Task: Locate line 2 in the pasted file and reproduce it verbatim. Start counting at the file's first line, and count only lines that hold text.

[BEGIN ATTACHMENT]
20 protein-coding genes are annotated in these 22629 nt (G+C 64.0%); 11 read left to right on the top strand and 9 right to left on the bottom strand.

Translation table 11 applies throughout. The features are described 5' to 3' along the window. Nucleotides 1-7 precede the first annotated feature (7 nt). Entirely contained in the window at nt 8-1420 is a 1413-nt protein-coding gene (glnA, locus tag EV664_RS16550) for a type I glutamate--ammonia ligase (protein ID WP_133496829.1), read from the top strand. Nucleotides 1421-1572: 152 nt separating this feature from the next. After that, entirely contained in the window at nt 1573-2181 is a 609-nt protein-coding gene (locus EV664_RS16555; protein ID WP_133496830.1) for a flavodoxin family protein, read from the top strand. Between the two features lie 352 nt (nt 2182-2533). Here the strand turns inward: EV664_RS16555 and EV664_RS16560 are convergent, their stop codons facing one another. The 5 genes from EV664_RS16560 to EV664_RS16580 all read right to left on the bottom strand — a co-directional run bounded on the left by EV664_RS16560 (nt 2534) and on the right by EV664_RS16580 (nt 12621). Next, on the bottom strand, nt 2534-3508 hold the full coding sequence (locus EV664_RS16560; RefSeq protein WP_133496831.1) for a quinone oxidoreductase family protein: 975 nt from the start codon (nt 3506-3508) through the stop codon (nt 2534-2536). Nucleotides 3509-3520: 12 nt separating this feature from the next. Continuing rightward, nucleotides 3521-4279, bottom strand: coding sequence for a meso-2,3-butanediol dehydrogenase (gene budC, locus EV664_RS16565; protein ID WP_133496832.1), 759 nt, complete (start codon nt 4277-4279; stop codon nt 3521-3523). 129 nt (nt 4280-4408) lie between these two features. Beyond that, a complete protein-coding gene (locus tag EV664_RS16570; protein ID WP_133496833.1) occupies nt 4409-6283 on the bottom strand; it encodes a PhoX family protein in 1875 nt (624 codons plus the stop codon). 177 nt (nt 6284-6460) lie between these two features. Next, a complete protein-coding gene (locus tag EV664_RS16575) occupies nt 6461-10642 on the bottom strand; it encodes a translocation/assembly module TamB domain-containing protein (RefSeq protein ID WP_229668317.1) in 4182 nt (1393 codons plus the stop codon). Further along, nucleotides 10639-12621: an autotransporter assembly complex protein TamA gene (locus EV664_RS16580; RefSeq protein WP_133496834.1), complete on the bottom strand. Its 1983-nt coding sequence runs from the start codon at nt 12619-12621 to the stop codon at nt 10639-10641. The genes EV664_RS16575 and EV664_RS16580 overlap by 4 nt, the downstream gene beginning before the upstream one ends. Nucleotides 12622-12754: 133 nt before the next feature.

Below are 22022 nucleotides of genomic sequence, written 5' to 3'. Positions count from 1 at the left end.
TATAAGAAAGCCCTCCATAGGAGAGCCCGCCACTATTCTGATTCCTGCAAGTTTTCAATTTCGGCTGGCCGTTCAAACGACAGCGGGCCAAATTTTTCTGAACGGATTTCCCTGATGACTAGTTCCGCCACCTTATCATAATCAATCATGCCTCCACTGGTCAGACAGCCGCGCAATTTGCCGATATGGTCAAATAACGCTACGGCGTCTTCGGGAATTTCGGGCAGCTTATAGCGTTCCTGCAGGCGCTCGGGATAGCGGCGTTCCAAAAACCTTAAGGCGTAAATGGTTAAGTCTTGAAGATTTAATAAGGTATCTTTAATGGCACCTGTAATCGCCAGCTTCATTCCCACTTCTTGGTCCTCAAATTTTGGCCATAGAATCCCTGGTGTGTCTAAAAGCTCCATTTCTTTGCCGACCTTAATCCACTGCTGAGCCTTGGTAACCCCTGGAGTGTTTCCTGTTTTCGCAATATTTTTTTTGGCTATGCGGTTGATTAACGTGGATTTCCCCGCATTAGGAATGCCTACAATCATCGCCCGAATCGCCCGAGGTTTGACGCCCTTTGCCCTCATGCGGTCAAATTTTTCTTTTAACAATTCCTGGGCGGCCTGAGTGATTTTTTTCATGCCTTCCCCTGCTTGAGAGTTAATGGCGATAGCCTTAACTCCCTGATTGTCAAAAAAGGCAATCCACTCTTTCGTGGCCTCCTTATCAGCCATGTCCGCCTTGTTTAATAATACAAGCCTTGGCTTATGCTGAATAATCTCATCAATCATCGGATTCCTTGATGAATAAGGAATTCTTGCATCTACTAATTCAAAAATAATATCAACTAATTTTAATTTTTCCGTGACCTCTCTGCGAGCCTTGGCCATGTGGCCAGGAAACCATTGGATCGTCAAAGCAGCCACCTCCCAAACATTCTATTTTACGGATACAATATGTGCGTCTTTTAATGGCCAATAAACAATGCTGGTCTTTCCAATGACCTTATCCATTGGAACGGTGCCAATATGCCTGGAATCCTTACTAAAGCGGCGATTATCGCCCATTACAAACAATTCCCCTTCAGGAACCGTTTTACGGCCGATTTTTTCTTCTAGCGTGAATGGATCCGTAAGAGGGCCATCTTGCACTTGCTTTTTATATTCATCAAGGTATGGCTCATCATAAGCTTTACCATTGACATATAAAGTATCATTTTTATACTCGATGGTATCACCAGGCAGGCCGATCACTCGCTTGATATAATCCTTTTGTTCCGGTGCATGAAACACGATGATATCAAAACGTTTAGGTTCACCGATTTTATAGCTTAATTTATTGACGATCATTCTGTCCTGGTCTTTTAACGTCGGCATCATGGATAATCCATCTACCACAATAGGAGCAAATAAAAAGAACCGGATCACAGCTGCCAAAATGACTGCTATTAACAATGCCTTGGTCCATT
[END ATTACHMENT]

Translation table 11 applies throughout. The features are described 5' to 3' along the window. Nucleotides 1-7 precede the first annotated feature (7 nt). Entirely contained in the window at nt 8-1420 is a 1413-nt protein-coding gene (glnA, locus tag EV664_RS16550) for a type I glutamate--ammonia ligase (protein ID WP_133496829.1), read from the top strand. Nucleotides 1421-1572: 152 nt separating this feature from the next. After that, entirely contained in the window at nt 1573-2181 is a 609-nt protein-coding gene (locus EV664_RS16555; protein ID WP_133496830.1) for a flavodoxin family protein, read from the top strand. Between the two features lie 352 nt (nt 2182-2533). Here the strand turns inward: EV664_RS16555 and EV664_RS16560 are convergent, their stop codons facing one another. The 5 genes from EV664_RS16560 to EV664_RS16580 all read right to left on the bottom strand — a co-directional run bounded on the left by EV664_RS16560 (nt 2534) and on the right by EV664_RS16580 (nt 12621). Next, on the bottom strand, nt 2534-3508 hold the full coding sequence (locus EV664_RS16560; RefSeq protein WP_133496831.1) for a quinone oxidoreductase family protein: 975 nt from the start codon (nt 3506-3508) through the stop codon (nt 2534-2536). Nucleotides 3509-3520: 12 nt separating this feature from the next. Continuing rightward, nucleotides 3521-4279, bottom strand: coding sequence for a meso-2,3-butanediol dehydrogenase (gene budC, locus EV664_RS16565; protein ID WP_133496832.1), 759 nt, complete (start codon nt 4277-4279; stop codon nt 3521-3523). 129 nt (nt 4280-4408) lie between these two features. Beyond that, a complete protein-coding gene (locus tag EV664_RS16570; protein ID WP_133496833.1) occupies nt 4409-6283 on the bottom strand; it encodes a PhoX family protein in 1875 nt (624 codons plus the stop codon). 177 nt (nt 6284-6460) lie between these two features. Next, a complete protein-coding gene (locus tag EV664_RS16575) occupies nt 6461-10642 on the bottom strand; it encodes a translocation/assembly module TamB domain-containing protein (RefSeq protein ID WP_229668317.1) in 4182 nt (1393 codons plus the stop codon). Further along, nucleotides 10639-12621: an autotransporter assembly complex protein TamA gene (locus EV664_RS16580; RefSeq protein WP_133496834.1), complete on the bottom strand. Its 1983-nt coding sequence runs from the start codon at nt 12619-12621 to the stop codon at nt 10639-10641. The genes EV664_RS16575 and EV664_RS16580 overlap by 4 nt, the downstream gene beginning before the upstream one ends. Nucleotides 12622-12754: 133 nt before the next feature.